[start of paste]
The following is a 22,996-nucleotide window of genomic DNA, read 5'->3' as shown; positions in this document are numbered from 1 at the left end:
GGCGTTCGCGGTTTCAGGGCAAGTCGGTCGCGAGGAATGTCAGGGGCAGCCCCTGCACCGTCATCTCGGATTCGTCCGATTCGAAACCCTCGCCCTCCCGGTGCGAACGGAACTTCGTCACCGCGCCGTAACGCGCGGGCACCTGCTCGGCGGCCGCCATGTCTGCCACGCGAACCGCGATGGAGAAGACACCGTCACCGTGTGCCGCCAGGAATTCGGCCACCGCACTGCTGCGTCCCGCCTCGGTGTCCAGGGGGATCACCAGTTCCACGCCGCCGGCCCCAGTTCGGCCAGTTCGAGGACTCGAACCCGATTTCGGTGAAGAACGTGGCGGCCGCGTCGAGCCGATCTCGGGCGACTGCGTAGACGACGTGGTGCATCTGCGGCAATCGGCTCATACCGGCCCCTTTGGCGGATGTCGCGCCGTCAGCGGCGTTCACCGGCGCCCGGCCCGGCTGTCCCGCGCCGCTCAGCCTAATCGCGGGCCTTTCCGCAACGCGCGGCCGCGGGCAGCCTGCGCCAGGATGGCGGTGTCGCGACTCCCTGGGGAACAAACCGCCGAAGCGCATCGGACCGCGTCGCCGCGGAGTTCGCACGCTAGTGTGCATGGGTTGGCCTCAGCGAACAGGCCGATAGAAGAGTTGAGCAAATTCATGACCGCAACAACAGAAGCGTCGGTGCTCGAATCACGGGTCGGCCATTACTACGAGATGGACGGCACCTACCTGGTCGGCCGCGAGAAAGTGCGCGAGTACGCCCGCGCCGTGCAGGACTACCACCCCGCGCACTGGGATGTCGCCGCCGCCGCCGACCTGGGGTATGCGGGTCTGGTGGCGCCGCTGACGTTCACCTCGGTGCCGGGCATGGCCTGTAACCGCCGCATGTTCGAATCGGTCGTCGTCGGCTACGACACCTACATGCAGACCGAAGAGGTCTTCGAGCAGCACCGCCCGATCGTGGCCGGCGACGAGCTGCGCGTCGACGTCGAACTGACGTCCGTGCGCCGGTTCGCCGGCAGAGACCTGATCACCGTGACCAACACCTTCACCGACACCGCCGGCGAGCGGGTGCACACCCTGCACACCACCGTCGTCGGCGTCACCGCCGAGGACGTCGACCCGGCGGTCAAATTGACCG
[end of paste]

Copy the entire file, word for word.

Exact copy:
The following is a 22,996-nucleotide window of genomic DNA, read 5'->3' as shown; positions in this document are numbered from 1 at the left end:
GGCGTTCGCGGTTTCAGGGCAAGTCGGTCGCGAGGAATGTCAGGGGCAGCCCCTGCACCGTCATCTCGGATTCGTCCGATTCGAAACCCTCGCCCTCCCGGTGCGAACGGAACTTCGTCACCGCGCCGTAACGCGCGGGCACCTGCTCGGCGGCCGCCATGTCTGCCACGCGAACCGCGATGGAGAAGACACCGTCACCGTGTGCCGCCAGGAATTCGGCCACCGCACTGCTGCGTCCCGCCTCGGTGTCCAGGGGGATCACCAGTTCCACGCCGCCGGCCCCAGTTCGGCCAGTTCGAGGACTCGAACCCGATTTCGGTGAAGAACGTGGCGGCCGCGTCGAGCCGATCTCGGGCGACTGCGTAGACGACGTGGTGCATCTGCGGCAATCGGCTCATACCGGCCCCTTTGGCGGATGTCGCGCCGTCAGCGGCGTTCACCGGCGCCCGGCCCGGCTGTCCCGCGCCGCTCAGCCTAATCGCGGGCCTTTCCGCAACGCGCGGCCGCGGGCAGCCTGCGCCAGGATGGCGGTGTCGCGACTCCCTGGGGAACAAACCGCCGAAGCGCATCGGACCGCGTCGCCGCGGAGTTCGCACGCTAGTGTGCATGGGTTGGCCTCAGCGAACAGGCCGATAGAAGAGTTGAGCAAATTCATGACCGCAACAACAGAAGCGTCGGTGCTCGAATCACGGGTCGGCCATTACTACGAGATGGACGGCACCTACCTGGTCGGCCGCGAGAAAGTGCGCGAGTACGCCCGCGCCGTGCAGGACTACCACCCCGCGCACTGGGATGTCGCCGCCGCCGCCGACCTGGGGTATGCGGGTCTGGTGGCGCCGCTGACGTTCACCTCGGTGCCGGGCATGGCCTGTAACCGCCGCATGTTCGAATCGGTCGTCGTCGGCTACGACACCTACATGCAGACCGAAGAGGTCTTCGAGCAGCACCGCCCGATCGTGGCCGGCGACGAGCTGCGCGTCGACGTCGAACTGACGTCCGTGCGCCGGTTCGCCGGCAGAGACCTGATCACCGTGACCAACACCTTCACCGACACCGCCGGCGAGCGGGTGCACACCCTGCACACCACCGTCGTCGGCGTCACCGCCGAGGACGTCGACCCGGCGGTCAAATTGACCG